Much of Spanish Guadalajara has disappeared, but in the past decade city officials have acted to preserve the colonial integrity of the historic district -- an area of several square blocks in the heart of the city. We picked our hotel, the comfortable little De Mendoza, because of its location within the district. It's nestled against one of the city's finest old chapels, the ornate Santa Maria de Gracia, a popular choice for weddings. I caught glimpses of at least three formal bridal processions from my third-floor window.
Large parts of the historic district are off-limits to vehicles, which makes it ideal for sightseeing on foot.
I found it an impressive place, a sort of architectural garden where a collection of handsome gray stone buildings and baroque-style churches are displayed amid broad plazas and well-tended gardens.
A modern element in the district that enhances rather than detracts is the seven-block-long Plaza Tapatia, an inviting pedestrian mall completed eight years ago. It is graced with arcades, fountains, hand-wrought iron lamps and statuary -- monumental and whimsical alike. The plaza is an attractive link between two ofGuadalajara's historical treasures, the cathedral and the Cabanas Cultural Institute. On our way from one to the other, we stopped for apricot-flavored ice cream cones at Helados Bing, a modern ice cream parlor tucked into one of the arcades -- yet another of the charms of Plaza Tapatia.
The 16th-century cathedral, its twin towers decorated in tiles of blue and yellow, dominates the western edge of the historic district near the intersection of two major shopping streets, Avenida 16 de Septiembre and Avenida Juarez. On the eastern edge, about a dozen blocks away via Plaza Tapatia, is the Cabanas Cultural Institute, occupying a former orphanage that was the largest colonial structure ever built in the Americas. It's a delightful, six-acre sprawl that hides -- by official count -- 23 charming patios. In one, we watched a group of eager youngsters learning local folk dances to mariachi tunes.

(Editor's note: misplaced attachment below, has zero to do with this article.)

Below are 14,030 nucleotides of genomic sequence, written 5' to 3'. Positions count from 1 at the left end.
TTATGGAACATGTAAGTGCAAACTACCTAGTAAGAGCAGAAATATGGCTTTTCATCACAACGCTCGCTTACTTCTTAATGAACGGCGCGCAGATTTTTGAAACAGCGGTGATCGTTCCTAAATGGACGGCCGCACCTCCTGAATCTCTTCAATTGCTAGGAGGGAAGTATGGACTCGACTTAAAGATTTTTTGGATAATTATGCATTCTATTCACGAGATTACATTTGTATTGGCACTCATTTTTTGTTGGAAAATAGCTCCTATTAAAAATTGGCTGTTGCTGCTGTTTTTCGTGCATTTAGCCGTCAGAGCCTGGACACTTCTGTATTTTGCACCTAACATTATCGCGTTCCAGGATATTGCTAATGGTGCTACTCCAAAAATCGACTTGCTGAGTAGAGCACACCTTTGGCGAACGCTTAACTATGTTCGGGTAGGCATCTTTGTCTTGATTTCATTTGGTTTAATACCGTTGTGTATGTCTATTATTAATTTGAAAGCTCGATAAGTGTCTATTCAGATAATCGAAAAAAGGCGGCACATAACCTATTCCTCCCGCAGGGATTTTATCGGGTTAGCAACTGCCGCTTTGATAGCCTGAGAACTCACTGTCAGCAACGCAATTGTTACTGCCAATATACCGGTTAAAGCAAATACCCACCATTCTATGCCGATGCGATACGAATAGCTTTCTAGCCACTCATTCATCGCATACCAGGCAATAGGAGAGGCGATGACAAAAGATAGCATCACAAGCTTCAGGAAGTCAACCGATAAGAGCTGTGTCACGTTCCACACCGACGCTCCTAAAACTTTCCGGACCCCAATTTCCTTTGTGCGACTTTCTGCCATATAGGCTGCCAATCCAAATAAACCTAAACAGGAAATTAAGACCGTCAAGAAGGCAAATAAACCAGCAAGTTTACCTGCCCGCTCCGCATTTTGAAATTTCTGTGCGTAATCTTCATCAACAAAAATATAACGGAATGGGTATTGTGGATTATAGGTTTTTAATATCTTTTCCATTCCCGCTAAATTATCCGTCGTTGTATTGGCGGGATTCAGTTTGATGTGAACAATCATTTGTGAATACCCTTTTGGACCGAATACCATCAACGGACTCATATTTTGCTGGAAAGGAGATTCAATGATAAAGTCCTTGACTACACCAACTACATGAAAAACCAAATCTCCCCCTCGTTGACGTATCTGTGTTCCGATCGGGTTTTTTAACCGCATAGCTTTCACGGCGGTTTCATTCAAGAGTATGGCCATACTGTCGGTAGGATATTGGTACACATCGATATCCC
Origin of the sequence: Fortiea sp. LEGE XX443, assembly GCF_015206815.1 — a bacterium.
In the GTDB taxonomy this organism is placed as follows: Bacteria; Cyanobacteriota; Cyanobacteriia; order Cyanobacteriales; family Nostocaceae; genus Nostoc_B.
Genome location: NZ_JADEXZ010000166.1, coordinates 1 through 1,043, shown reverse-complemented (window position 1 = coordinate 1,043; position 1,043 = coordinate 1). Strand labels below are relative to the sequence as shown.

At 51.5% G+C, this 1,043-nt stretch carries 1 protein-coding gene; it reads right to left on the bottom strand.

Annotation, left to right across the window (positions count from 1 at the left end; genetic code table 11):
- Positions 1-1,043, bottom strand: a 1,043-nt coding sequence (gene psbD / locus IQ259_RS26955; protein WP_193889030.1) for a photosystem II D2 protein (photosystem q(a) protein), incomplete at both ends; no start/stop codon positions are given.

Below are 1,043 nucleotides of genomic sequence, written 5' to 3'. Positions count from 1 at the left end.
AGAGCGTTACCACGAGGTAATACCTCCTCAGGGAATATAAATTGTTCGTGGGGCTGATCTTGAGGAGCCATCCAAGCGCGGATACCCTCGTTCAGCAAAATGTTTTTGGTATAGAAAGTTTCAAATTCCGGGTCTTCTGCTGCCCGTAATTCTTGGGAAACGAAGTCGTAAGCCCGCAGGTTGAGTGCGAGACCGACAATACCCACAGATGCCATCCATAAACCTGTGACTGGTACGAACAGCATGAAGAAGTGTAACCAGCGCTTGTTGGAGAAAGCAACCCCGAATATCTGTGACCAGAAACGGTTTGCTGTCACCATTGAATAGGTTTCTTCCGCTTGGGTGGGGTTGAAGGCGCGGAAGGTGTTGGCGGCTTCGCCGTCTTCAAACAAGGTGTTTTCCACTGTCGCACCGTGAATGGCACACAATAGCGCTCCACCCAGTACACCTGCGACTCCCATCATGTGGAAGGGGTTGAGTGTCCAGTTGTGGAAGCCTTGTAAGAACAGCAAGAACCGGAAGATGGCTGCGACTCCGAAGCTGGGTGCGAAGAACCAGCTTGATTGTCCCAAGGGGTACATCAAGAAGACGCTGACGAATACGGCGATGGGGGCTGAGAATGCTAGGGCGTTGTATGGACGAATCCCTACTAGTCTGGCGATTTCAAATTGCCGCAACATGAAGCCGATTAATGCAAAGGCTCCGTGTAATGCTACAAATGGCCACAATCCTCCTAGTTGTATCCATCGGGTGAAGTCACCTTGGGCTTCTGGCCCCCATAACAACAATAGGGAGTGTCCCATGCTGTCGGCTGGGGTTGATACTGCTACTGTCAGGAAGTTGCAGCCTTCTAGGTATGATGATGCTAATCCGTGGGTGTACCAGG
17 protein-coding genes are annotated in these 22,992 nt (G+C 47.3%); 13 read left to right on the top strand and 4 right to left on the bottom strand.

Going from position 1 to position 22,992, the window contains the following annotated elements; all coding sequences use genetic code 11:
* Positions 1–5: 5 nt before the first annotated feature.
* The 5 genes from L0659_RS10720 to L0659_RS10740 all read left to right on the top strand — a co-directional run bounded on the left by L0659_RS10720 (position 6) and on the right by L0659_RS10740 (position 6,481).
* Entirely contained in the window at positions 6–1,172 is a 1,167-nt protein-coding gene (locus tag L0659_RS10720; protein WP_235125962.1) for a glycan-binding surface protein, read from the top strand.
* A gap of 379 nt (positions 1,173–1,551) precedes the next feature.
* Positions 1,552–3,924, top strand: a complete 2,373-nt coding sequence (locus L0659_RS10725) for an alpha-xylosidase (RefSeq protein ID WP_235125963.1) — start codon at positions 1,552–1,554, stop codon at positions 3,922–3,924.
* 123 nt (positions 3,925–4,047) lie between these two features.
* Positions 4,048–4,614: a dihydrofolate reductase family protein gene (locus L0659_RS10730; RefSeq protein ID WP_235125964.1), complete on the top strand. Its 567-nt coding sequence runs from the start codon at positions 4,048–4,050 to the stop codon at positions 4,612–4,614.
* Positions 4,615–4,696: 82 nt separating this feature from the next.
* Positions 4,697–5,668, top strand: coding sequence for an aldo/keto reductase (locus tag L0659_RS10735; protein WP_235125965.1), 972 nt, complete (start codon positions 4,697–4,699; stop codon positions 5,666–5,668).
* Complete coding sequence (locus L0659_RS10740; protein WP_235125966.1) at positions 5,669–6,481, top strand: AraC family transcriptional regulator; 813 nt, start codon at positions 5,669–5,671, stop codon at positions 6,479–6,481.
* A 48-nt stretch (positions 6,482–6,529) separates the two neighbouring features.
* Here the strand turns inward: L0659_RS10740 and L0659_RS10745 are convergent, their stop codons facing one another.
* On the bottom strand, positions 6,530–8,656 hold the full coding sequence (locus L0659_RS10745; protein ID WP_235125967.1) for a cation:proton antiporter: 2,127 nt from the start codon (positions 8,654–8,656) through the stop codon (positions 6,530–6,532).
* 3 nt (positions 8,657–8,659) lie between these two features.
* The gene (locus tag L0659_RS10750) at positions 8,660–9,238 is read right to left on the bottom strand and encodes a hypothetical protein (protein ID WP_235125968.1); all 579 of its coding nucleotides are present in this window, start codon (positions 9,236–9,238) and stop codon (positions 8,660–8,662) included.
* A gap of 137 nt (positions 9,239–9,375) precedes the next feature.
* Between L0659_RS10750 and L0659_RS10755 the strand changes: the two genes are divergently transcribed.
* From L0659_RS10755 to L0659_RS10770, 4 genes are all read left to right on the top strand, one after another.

We spent most of a full day exploring the historic district, ate traditional Mexican meals within walking distance of the hotel and joined the evening crowds promenading on the Plaza Tapatia and the other adjacent squares. Guadalajara's handsome 19th-century theater, the Degollado Theater, overlooks one of them, the Plaza de La Liberacion. One night, the theater drew a glamorous tuxedo- and gown-clad crowd to a performance of the Bolshoi Ballet, which was visiting. The group added to the elegance of the colonial structures around us.
We found it easy to poke our noses into most of the old buildings, many of which house government offices. Built mostly of gray stone, they present a solid, imposing exterior. But it's all a bluff; inside, the buildings are far more inviting than they may seem. Arched walls encircle delightful gardens and cool, quiet courtyards decorated with sprightly fountains, wrought-iron balconies and tiled walkways. Orange trees, a local symbol, flourish among palms and other semitropical foliage. I liked to sit for a moment and soak in the aura of earlier centuries.
In our rambles, we inevitably reached the Government Palace, a large 18th-century colonial structure that faces the neatly manicured Plaza de Armas. We stepped inside, anticipating more of the pleasant courtyards that so appealed to us. Instead, we were all but stunned by a massive and fiery mural sweeping across the ceiling directly above us. It is the work of Jose Clemente Orozco, Mexico's famed artist. Completed in the late 1930s, it depicts Father Hidalgo, a Mexican revolutionary who in 1810 proclaimed the end of slavery from this very building. Carrying a burning torch, Father Hidalgo glares down in unrelenting anger -- probably well-justified by the injustices of Mexico's colonial past.